The Irish Film Archive collects and cares for moving image material made in or about Ireland.
PLEASE NOTE: The IFI does NOT accept and cannot take responsibility for unsolicited donations (including drop-offs), please contact the Archive before sending anything into us. Unsolicited donations may be returned or disposed of at the discretion of the Head of Archive.
Having a non-purchase acquisition policy we rely on the donation of material by those eager to see films preserved and centralised in a national archive. We acquire collections from private sources, production companies and professional bodies. In addition to commercial film production, we are eager to acquire any amateur material that comes within our acquisition policy. Some of the most interesting material in our collection is of an amateur nature and provides us with a vivid document of 20th and early 21st century Ireland. These non-professional films are snapshots of Ireland at the time they were made and often record social events, community activities, traditions, pastimes or geographical details that may otherwise be forgotten. We are able to properly care for this material in special vaults, preserving it for the enjoyment of this and future generations. The Archive staff would love to hear from any members of the public who think they have material we may wish to preserve.
Why donate my film to the Irish Film Archive?
Film is a very fragile medium and needs to be stored in specific conditions of temperature and humidity to prevent it decaying. We believe that important film may still be held in private collections around the country. This film needs to be stored appropriately to ensure its preservation. The Irish Film Archive has climate- controlled vaults specially built for the preservation of film materials and our staff has expertise in the care and cataloguing of a variety of film types. Frequently the Archive will be able to present the donor with a DVD copy of the material they donate.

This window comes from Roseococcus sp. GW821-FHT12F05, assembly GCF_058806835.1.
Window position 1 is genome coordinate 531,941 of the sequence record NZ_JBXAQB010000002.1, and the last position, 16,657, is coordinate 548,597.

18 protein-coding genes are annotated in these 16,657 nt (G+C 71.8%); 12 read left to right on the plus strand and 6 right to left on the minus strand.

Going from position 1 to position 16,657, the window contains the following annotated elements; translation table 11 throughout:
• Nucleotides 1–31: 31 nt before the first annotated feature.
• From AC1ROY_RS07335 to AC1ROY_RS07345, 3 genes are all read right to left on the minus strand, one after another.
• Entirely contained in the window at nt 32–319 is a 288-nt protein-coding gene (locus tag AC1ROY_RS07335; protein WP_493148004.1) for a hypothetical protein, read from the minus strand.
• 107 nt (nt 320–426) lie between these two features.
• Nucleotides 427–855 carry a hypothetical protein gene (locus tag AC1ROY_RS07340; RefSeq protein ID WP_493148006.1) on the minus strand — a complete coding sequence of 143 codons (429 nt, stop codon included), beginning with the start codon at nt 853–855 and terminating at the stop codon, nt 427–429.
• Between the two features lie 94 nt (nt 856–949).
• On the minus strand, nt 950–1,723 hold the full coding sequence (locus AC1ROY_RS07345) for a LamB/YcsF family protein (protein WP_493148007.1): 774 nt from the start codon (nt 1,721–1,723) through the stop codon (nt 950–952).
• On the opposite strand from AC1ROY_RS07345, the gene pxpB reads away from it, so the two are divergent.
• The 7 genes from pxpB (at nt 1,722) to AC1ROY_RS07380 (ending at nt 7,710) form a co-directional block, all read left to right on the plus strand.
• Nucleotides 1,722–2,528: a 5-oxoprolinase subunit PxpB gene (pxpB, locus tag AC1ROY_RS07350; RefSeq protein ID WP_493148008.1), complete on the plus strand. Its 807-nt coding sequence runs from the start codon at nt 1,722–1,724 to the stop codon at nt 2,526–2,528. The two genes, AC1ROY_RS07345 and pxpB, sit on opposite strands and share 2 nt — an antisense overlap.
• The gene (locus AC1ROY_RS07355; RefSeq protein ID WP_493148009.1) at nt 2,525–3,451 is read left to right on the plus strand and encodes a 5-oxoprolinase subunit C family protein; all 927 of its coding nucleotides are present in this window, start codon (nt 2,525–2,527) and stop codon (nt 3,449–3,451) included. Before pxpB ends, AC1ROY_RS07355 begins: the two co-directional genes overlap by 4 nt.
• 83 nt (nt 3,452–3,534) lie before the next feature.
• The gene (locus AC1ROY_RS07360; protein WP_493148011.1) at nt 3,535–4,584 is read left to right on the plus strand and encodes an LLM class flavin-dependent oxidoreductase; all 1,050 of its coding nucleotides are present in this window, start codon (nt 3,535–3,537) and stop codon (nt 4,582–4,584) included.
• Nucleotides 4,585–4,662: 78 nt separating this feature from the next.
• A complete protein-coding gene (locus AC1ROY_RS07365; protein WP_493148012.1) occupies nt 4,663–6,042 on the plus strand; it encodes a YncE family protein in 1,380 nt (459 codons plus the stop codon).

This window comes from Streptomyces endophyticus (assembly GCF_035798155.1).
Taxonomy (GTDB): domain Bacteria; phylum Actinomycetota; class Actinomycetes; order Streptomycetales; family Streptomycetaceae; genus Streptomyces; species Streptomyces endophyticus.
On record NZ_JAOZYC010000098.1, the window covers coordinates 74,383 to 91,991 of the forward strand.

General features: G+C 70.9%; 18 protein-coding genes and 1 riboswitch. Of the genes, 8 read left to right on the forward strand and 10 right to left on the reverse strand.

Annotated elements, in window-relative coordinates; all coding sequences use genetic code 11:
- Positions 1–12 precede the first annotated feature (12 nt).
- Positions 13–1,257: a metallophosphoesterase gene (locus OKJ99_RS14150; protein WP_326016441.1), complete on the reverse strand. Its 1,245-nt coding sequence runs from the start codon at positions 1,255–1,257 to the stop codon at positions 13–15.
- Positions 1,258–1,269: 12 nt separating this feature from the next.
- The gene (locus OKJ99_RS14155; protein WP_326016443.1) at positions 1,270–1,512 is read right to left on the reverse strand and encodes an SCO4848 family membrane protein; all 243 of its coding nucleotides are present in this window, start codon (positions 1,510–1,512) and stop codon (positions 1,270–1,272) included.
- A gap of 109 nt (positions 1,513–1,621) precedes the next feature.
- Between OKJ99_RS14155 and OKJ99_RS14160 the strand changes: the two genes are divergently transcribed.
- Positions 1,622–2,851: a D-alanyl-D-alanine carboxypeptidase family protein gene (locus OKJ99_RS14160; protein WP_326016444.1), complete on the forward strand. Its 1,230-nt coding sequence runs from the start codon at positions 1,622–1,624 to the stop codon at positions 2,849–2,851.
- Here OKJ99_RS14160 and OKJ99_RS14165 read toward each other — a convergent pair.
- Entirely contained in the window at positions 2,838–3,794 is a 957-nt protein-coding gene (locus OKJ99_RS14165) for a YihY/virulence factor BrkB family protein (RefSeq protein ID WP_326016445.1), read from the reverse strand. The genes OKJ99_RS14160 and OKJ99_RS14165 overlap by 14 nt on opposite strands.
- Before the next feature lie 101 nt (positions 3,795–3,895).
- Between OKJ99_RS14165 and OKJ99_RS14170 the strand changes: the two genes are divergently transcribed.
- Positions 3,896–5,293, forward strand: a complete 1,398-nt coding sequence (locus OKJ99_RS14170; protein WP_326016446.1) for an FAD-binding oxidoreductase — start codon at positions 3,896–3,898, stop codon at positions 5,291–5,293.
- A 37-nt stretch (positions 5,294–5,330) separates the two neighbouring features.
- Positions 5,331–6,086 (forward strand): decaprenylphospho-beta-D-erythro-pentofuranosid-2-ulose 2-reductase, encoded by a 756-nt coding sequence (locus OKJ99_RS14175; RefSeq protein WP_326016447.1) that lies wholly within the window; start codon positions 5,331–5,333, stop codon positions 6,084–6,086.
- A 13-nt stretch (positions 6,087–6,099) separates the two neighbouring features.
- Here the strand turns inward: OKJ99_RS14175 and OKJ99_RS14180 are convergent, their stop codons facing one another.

Another important reason to consider donating your film collection to the Irish Film Archive is the possibility that it might be nitrate stock. Cellulose nitrate film was used commercially until 1952. This film is highly flammable and has been known to spontaneously combust. It is essential that all such film is removed from the public domain. If you think you have a nitrate film please contact the Irish Film Archive immediately.
What kind of material is the Archive interested in?
Film reels of any gauge or other items related to Irish film making such as stills, scripts, posters or other film memorabilia. If you think you have found something the Irish Film Archive may find interesting please contact us. Although we may not be able to accept everything that is offered to us we will be able to advise you on how best to care for your material.
Does the Irish Film Archive own the films once they are deposited?
Although the Irish Film Archive will become the physical custodian of the material we care for the copyright holder will retain copyright ownership. In some cases the copyright holder and donor will be one and the same, in many other cases the donor will have no claim on copyright and the copyright holder will need to be contacted to allow the material to be used.
For more information on donating Archive material please contact Kasandra O’Connell or Manus McManus at 01 679 5744.
BIRDS OF PASSAGE
13.30, 16.00, 18.20
DR. STRANGELOVE OR: HOW I LEARNED TO STOP WORRYING AND LOVE THE BOMB
EXTREMELY WICKED, SHOCKINGLY EVIL AND VILE
FLOAT LIKE A BUTTERFLY
IRISH FOCUS: TRISH MCADAM – FLIRTING WITH THE LIGHT/THE DRIP
WOMAN AT WAR
The IFI is supported by The Arts Council